Animal Control: Euthanizing Pups the Only Humane Thing to Do - KiiiTV.com South Texas, Corpus Christi, Coastal Bend

Animal Control: Euthanizing Pups the Only Humane Thing to Do

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CORPUS CHRISTI (Kiii News) -

Some puppies that were picked up by Animal Control on the city's northwest side Wednesday were euthanized just a day later, even though they were said to be healthy.

Those in charge at Animal Care Services said it was the only humane thing to do.

The sad reality is that it happens more often than one would think. 11,000 dogs are brought in by Animal Control each year in Corpus Christi as a result of the city's ever growing stray animal problem.

The puppies were picked up by Animal Control officers on Savage Street Wednesday. They were responding to a report of a large pack of dogs including the puppies' mother, who escaped capture. The pups were only three or four days old.

Commander Todd Green of the Corpus Christi Police Department, which overseas Animal Control, said that in order to keep the pups alive, since their mother wasn't around it would have required 24-hour care. They simply did not have the personnel to do that. Too young to eat dog food, the puppies needed to be bottle fed every three hours.

The puppies also needed to be manually stimulated to have bowel movements or they would have died on their own.

Animal Care Services did not want to leave the pups on the street, and Green said that the only humane thing to do was to put the puppies down.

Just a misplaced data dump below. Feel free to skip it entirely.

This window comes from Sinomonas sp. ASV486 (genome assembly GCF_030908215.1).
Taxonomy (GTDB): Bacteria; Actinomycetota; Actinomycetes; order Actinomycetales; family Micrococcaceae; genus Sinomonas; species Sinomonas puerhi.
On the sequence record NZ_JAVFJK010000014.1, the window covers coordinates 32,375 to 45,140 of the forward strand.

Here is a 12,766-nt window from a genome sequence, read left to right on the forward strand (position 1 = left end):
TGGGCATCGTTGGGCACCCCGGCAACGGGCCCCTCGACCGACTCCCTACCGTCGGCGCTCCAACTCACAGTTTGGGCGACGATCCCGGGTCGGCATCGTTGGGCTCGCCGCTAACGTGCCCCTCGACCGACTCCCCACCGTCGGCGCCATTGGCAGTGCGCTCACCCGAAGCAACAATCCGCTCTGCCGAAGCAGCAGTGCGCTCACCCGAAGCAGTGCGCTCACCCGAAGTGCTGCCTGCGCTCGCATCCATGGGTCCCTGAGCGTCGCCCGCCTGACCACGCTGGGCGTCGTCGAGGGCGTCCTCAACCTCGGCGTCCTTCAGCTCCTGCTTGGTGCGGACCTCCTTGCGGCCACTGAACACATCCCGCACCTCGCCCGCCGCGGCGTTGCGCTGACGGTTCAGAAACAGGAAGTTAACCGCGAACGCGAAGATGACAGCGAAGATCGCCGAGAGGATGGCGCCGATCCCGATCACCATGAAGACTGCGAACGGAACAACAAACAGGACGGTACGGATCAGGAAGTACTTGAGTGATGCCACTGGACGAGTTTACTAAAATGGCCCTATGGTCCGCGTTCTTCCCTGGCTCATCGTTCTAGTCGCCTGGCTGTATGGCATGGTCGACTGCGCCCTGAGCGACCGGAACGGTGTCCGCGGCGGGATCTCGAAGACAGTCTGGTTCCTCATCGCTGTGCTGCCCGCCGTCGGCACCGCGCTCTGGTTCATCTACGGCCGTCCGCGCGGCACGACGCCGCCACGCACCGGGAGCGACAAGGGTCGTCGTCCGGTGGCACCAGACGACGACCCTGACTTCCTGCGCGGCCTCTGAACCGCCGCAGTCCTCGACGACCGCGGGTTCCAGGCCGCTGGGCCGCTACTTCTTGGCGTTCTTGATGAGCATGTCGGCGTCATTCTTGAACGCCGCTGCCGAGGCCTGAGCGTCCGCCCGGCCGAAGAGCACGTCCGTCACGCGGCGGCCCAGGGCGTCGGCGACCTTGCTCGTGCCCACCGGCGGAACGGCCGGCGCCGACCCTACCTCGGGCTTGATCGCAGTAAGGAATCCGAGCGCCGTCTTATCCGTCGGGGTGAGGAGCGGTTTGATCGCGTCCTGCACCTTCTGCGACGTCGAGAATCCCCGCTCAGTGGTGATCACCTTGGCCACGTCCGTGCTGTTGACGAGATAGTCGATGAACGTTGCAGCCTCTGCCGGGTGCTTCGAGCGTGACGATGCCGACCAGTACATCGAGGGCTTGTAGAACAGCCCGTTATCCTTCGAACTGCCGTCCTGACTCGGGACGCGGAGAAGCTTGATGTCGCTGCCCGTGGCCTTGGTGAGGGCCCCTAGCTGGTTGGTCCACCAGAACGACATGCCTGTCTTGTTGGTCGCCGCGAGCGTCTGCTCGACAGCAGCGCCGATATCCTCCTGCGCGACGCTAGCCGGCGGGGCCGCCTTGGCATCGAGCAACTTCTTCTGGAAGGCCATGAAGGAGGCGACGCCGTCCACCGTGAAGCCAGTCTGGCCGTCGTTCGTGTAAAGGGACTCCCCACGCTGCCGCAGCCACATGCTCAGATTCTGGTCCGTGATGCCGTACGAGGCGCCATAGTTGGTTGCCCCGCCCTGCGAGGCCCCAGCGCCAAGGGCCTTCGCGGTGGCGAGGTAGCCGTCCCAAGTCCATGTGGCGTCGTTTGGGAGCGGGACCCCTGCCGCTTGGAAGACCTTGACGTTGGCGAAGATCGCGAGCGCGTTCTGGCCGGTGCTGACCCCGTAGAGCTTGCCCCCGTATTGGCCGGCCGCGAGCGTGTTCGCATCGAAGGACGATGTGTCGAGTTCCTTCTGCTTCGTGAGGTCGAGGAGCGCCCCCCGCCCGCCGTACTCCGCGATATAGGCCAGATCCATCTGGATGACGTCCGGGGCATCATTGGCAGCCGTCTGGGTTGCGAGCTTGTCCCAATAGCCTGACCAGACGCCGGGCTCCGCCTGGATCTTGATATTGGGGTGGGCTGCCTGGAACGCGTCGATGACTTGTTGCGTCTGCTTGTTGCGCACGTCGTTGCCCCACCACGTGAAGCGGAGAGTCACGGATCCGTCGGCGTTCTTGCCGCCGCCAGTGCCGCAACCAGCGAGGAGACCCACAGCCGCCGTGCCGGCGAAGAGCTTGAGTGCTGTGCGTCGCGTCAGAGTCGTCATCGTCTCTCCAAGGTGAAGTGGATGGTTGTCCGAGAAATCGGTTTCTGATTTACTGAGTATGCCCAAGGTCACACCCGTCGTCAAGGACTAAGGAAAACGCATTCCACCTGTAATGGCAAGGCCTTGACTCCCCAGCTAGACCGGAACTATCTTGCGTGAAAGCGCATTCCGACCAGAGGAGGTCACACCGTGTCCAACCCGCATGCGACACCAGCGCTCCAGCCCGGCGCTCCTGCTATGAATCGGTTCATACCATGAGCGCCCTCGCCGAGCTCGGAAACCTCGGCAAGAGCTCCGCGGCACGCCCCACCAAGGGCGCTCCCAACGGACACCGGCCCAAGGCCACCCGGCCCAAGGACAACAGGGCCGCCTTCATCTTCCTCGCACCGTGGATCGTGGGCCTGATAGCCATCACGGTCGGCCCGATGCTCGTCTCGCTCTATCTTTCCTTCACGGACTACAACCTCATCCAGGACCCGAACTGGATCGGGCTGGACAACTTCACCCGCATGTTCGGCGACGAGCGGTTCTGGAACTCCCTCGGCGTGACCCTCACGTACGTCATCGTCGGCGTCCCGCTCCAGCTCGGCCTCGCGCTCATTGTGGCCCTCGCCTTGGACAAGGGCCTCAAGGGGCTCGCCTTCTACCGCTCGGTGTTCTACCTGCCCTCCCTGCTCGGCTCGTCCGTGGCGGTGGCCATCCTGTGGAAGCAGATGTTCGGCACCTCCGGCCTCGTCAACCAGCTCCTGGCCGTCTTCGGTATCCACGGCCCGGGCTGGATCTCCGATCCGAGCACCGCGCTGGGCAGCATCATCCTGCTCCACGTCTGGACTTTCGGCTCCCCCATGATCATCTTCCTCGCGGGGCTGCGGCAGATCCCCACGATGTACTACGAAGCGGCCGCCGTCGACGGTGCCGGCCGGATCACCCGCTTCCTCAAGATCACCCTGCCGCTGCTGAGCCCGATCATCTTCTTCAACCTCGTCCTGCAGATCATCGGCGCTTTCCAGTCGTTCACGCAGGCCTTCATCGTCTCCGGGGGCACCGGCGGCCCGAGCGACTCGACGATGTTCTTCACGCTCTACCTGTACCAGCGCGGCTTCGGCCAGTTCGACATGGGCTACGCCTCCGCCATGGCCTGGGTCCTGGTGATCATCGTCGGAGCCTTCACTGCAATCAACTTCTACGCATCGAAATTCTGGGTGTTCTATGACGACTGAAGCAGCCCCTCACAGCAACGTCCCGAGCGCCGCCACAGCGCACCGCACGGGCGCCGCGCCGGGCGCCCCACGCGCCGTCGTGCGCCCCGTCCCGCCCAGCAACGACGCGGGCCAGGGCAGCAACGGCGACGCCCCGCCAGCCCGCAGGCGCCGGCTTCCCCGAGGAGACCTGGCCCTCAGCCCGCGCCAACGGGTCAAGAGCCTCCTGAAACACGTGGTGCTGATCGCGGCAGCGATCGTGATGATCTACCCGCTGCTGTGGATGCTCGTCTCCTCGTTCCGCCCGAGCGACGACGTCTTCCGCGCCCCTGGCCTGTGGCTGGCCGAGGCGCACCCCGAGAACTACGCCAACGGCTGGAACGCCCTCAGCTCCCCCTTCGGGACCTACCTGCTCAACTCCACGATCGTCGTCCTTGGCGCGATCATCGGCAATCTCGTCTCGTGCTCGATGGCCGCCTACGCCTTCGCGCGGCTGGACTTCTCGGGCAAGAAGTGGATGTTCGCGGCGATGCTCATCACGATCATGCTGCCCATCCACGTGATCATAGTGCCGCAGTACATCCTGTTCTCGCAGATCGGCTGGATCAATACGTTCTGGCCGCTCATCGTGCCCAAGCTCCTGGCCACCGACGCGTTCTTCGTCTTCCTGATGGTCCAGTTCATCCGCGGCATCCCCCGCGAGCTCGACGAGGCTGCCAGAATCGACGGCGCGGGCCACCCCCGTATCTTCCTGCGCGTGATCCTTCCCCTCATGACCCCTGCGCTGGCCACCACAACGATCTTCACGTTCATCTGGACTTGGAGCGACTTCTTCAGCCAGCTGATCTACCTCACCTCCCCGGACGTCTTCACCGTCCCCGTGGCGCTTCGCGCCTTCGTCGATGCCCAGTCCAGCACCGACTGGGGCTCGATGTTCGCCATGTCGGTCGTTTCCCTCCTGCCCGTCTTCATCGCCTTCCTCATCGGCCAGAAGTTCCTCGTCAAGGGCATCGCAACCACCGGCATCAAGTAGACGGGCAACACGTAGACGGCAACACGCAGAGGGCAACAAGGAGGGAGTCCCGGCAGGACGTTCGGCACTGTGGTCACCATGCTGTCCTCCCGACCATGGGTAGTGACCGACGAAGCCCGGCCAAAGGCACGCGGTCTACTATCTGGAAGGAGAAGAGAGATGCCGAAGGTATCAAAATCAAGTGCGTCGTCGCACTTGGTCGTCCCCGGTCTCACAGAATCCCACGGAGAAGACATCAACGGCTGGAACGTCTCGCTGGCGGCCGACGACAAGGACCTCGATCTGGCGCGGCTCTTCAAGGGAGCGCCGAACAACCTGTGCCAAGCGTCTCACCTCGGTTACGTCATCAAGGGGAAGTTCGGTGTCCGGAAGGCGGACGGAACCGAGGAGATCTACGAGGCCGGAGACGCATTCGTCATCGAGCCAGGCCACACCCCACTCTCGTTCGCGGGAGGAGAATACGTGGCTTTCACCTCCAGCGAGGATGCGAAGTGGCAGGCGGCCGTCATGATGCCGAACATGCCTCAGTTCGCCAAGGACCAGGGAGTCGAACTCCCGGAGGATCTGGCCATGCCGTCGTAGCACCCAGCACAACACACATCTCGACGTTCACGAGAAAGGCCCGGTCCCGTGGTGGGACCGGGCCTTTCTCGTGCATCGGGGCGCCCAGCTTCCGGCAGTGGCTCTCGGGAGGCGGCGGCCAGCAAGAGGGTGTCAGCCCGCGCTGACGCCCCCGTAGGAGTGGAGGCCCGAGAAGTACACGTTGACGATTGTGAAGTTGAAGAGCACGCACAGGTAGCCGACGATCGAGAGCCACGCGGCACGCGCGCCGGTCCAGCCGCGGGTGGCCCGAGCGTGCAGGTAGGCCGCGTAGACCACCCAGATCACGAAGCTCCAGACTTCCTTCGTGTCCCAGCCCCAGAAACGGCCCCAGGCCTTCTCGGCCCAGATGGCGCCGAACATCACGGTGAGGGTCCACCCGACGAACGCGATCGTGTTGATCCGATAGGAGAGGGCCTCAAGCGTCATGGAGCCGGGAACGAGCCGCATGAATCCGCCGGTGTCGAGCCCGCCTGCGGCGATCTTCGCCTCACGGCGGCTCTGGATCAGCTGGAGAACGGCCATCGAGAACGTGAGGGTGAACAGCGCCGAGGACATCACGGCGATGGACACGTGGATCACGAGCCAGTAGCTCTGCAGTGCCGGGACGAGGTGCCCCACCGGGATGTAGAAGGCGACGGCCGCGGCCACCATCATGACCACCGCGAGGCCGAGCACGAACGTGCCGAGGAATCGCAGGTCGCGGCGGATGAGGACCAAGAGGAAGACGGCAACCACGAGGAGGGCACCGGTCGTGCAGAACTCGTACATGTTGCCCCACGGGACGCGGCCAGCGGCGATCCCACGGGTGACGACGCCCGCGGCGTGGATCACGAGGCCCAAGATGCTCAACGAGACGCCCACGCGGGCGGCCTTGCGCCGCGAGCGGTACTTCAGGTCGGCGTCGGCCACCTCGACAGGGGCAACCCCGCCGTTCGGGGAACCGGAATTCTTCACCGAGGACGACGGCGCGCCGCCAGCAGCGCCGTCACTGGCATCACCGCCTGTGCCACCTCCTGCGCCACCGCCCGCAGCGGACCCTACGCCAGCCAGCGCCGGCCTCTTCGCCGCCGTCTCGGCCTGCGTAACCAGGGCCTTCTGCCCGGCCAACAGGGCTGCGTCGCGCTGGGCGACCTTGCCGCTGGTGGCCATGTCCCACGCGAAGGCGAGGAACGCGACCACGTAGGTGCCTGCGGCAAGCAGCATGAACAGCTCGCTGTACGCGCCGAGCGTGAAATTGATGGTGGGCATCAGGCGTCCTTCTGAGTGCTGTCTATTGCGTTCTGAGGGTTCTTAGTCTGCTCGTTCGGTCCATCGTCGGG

Cheryl Martinez, board member of People Assisting Animal Control, a group that tries to get dogs adopted rather than being euthanized, said that people should not blame Animal Control for the outcome.

"They do care. They're a very compassionate, great group of people who work there," Martinez said during a phone interview. "All we want is the public to understand this is a very difficult decision for any of them to have to do this. We want the public to understand they're not easy decisions they have to make."

Members of the Gulf Coast Humane Society said they would not have been able to take the puppies either. They, too, lacked adequate personnel to provide the necessary care.

Of the animals that are taken in by Animal Control, 30-percent of them are not strays. Instead, they are pets dumped by their owners, who do not want to care for them anymore.

Martinez said the only way to stop the stray animal problem is for pet owners to take responsibility and spay or neuter their pets.

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